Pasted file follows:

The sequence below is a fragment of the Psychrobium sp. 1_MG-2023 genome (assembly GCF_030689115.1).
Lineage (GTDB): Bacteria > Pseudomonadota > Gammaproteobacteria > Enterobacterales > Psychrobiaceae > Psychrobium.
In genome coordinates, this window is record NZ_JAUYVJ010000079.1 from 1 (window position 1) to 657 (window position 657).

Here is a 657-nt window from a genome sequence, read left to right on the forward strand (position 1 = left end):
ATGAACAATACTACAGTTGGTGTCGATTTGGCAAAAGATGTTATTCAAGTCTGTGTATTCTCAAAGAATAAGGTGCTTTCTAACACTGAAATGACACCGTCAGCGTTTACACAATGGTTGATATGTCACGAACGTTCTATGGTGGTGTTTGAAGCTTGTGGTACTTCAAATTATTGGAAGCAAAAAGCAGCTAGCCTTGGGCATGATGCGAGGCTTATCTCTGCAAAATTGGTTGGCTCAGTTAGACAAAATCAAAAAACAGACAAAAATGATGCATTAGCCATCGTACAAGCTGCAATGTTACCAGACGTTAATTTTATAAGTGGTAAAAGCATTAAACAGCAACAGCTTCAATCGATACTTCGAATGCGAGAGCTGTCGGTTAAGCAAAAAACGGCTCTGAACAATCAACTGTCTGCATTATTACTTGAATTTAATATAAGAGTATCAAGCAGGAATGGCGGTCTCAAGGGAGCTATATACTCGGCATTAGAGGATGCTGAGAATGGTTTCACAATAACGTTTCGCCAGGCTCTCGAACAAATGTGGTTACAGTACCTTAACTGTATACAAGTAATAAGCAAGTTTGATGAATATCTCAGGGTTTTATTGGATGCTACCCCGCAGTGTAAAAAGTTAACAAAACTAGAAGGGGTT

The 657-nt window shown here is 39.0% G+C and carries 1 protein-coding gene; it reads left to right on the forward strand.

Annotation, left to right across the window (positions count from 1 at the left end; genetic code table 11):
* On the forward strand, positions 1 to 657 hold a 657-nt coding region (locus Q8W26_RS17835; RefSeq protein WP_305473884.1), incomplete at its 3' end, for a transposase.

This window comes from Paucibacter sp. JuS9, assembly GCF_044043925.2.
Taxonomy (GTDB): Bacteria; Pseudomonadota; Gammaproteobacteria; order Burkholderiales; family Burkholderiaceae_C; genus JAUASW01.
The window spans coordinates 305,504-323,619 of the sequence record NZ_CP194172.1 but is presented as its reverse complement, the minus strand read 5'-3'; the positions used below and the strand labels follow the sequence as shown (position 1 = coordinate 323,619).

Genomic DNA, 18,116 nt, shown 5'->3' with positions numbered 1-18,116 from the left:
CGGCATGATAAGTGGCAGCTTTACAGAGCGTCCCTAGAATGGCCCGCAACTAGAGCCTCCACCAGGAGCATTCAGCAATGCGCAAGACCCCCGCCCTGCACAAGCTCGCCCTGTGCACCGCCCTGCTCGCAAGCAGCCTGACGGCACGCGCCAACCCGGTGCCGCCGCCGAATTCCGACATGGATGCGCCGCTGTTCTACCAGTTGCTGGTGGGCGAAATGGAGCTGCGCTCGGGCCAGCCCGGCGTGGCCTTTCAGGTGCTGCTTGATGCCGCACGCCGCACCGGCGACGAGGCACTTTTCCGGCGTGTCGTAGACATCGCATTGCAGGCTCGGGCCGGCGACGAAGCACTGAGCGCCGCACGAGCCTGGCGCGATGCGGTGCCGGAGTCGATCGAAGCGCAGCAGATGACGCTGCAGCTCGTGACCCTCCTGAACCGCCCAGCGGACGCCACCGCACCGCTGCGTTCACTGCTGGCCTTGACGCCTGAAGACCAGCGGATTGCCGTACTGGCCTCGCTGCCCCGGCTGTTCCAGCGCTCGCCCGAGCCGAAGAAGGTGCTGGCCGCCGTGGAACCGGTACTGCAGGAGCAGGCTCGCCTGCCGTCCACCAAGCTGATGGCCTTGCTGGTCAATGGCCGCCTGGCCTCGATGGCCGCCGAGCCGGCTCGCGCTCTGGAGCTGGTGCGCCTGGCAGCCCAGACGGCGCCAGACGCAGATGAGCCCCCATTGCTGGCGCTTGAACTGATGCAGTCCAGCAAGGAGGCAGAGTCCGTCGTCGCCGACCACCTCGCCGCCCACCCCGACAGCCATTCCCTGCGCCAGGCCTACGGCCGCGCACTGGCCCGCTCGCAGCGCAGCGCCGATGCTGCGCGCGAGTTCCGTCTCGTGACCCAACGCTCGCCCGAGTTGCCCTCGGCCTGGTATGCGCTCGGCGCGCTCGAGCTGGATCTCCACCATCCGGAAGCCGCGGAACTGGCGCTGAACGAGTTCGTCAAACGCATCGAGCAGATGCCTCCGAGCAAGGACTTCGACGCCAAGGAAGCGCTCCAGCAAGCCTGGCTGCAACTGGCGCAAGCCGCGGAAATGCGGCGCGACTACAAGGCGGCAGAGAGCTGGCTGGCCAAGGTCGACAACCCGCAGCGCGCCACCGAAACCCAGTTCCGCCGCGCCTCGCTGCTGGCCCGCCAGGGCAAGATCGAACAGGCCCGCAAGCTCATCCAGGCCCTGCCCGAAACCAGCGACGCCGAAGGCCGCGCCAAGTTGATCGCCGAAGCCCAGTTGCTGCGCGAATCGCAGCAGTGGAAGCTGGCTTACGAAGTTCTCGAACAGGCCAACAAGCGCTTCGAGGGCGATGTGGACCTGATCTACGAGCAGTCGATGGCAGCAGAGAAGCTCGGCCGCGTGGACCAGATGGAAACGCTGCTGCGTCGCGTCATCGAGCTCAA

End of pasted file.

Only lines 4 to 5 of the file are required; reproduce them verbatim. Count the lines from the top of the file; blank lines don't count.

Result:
Here is a 657-nt window from a genome sequence, read left to right on the forward strand (position 1 = left end):
ATGAACAATACTACAGTTGGTGTCGATTTGGCAAAAGATGTTATTCAAGTCTGTGTATTCTCAAAGAATAAGGTGCTTTCTAACACTGAAATGACACCGTCAGCGTTTACACAATGGTTGATATGTCACGAACGTTCTATGGTGGTGTTTGAAGCTTGTGGTACTTCAAATTATTGGAAGCAAAAAGCAGCTAGCCTTGGGCATGATGCGAGGCTTATCTCTGCAAAATTGGTTGGCTCAGTTAGACAAAATCAAAAAACAGACAAAAATGATGCATTAGCCATCGTACAAGCTGCAATGTTACCAGACGTTAATTTTATAAGTGGTAAAAGCATTAAACAGCAACAGCTTCAATCGATACTTCGAATGCGAGAGCTGTCGGTTAAGCAAAAAACGGCTCTGAACAATCAACTGTCTGCATTATTACTTGAATTTAATATAAGAGTATCAAGCAGGAATGGCGGTCTCAAGGGAGCTATATACTCGGCATTAGAGGATGCTGAGAATGGTTTCACAATAACGTTTCGCCAGGCTCTCGAACAAATGTGGTTACAGTACCTTAACTGTATACAAGTAATAAGCAAGTTTGATGAATATCTCAGGGTTTTATTGGATGCTACCCCGCAGTGTAAAAAGTTAACAAAACTAGAAGGGGTT